Every divorce has its unique matters. When facing divorce, most individuals have many concerns and questions about the future, including in relation to financial matters. You may know that family law rules allow the divorce process to include pension plans, 401(k)s and the like in the property division analysis.
In a military divorce, there are a few nuances to the law that seem to cause confusion. Take for instance military retirement benefits. A civilian spouse is not automatically entitled to a part of a service member’s retirement pay upon divorce.
The Uniform Services Former Spouses Protection Act authorities state family courts to consider retirement pay as marital property subject to division, but the federal law does not require division. The USFSPA limits direct payments to the former spouse by the federal government to 50 percent of disposable pay.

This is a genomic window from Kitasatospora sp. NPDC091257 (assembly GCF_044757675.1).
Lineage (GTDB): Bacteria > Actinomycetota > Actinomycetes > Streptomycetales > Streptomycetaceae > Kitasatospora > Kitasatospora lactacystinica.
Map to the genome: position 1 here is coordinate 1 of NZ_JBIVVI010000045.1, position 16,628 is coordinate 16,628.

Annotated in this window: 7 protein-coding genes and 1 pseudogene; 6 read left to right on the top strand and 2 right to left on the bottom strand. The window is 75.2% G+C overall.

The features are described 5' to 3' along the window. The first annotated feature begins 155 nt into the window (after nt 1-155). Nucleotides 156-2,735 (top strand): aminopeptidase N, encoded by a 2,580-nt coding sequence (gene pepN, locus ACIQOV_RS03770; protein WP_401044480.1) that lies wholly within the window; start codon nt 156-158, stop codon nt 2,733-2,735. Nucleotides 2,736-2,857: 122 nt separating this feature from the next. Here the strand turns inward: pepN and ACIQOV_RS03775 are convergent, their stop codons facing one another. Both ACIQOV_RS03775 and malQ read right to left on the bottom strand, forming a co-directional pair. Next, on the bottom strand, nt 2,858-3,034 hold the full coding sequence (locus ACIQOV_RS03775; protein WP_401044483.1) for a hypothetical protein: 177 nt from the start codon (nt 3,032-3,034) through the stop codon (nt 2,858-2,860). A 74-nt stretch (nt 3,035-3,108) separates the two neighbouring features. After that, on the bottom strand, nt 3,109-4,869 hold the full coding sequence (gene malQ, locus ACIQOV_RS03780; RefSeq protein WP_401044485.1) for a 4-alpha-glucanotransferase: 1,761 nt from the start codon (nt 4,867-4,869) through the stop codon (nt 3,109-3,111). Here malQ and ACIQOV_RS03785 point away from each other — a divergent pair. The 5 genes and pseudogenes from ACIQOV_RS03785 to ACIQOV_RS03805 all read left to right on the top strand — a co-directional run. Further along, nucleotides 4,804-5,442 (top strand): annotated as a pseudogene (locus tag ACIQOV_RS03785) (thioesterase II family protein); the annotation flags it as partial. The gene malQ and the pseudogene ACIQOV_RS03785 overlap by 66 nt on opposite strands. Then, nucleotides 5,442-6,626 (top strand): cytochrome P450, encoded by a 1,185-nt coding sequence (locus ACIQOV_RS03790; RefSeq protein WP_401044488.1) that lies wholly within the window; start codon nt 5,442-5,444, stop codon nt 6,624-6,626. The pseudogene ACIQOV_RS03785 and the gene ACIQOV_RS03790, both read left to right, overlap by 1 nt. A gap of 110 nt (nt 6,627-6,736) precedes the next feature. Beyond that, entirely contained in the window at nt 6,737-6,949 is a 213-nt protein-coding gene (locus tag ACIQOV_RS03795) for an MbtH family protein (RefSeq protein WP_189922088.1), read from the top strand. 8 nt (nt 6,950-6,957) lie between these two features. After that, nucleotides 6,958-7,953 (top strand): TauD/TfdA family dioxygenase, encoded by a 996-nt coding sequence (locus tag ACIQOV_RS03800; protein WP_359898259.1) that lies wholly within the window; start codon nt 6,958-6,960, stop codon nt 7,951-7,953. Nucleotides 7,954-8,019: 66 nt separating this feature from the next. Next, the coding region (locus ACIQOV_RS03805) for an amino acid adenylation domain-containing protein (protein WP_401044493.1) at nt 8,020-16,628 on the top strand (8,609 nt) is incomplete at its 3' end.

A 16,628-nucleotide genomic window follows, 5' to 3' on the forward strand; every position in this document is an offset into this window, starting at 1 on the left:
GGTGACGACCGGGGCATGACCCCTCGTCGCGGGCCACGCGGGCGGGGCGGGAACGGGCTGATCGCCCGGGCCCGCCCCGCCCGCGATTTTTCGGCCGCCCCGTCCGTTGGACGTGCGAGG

The Survivor Benefit Plan is also addressed under federal law. An SBP is an insurance product that pays an annuity to a surviving spouse of a service member. In general, a spouse’s coverage is terminated in the divorce. But, federal law does not preclude addressing the annuity in a divorce
A member of the military who is facing divorce should consider seeking the assistance of a Colorado family law attorney who is knowledgeable in the nuances that pertain to military divorces to protect rights. Retirement benefits and the SBP are often areas of concern that need to be handled properly to protect rights. In military divorces involving minor children, custody issues are often paramount. Colorado law has laws to help ensure that an absence from the state due to deployment is not used against military personal in custody issues.
Source: U.S. Army Support Activity, “Uniformed Services Former Spouses Protection Act,” Accessed December 5, 2014